Today, health insurers control large segments of the covered lives in almost every part of the country. Every day physicians ask themselves what they can do to negotiate more effectively against these powerful health insurers. What can a physician do when a large health insurer simply announces that it is once again lowering reimbursement levels and tries to control the services the physician can provide to patients? How can physicians respond in a way that allows them to provide high quality care to patients and receive appropriate compensation for their services? How can you do this without violating the antitrust laws?
We have helped physicians address these questions for more than a decade.
Creating Collaborative Collectives Among Physicians to Leverage Your Fees
Physicians have a wide range of options when trying to address the considerable market strength of health insurers. Physicians know how to treat patients, and they know what works and what does not work with regard to patient care. When physicians form joint ventures, they can apply their knowledge, experience and training to the real problems that exist in health care markets. This can significantly improve patient care, and put patient care back where it belongs – in the hands of physicians.
Physicians, however, oftentimes compete against one another. Joint ventures and collaborative efforts they enter into can, therefore, raise antitrust concerns. An antitrust concern, however, does not mean that physicians cannot enter into joint ventures and other collaborative arrangements that improve patient care and also increase the reimbursement physicians receive from health insurers. The antitrust laws have considerable flexibility when properly understood. The antitrust laws are actually designed and intended to foster collaborative arrangements that benefit consumers and improve efficiency. The days when large categories of collaborative conduct were simply prohibited are long gone.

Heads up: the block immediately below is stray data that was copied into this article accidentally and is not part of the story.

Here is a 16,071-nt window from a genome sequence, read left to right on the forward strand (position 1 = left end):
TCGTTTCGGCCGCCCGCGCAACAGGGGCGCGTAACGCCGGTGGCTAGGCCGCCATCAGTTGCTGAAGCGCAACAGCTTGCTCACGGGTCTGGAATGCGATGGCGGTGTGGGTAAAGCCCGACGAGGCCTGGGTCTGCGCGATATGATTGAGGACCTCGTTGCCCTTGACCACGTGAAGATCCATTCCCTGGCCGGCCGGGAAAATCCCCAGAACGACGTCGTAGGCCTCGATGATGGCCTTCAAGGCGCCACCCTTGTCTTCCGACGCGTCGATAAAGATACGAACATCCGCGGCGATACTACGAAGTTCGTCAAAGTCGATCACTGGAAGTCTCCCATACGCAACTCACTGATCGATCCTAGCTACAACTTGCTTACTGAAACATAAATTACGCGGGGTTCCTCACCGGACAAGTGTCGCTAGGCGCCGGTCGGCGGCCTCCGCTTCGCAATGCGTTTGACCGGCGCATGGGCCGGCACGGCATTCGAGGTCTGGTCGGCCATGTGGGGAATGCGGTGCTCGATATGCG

It is important to put the antitrust laws into context. Competitors in all sorts of different markets and industries form lawful joint ventures and collaborative arrangements all the time. The courts and government enforcement agencies recognize that many collaborative arrangements between competitors benefit consumers and represent precisely the types of arrangements the antitrust laws encourage. Physicians have the same right to enter into mergers, form joint ventures and other types of collaborative arrangements under the antitrust laws and firms selling standard products. It’s important, however, that physicians work with an attorney knowledgeable in health care antitrust law when forming joint ventures and collaborative arrangements, particularly if these new entities will negotiate fees with health insurers. We have years of experience doing precisely this. Our role is not to simply act as a break on an efficient business arrangement that will benefit patients. Our goal is to identify the antitrust issues and point out the various options available to our clients under the antitrust laws by showing the flexibility in modern antitrust law.
It is a great irony that, while the antitrust laws were designed to benefit consumers, they are oftentimes viewed as impediments to creative ways of improving health care. The antitrust laws do not prevent integrative efforts that improve care, and do not prevent physicians from jointly negotiating fees when they create integrative efficiencies that improve care. We have years of experience advising physicians on this issue.
Helping create a more healthy balance in the health care industry.
Please review the following publications if you would like more information on these topics:
Health Law and Compliance Update, Chapter 3, Antitrust in Evolving And Consolidating Provider and Payer Markets, Published by Aspen, 2007;
Competing in the Marketplace: How physicians can improve quality and increase their value in the health care market through medical practice integration, American Medical Association, March 2007;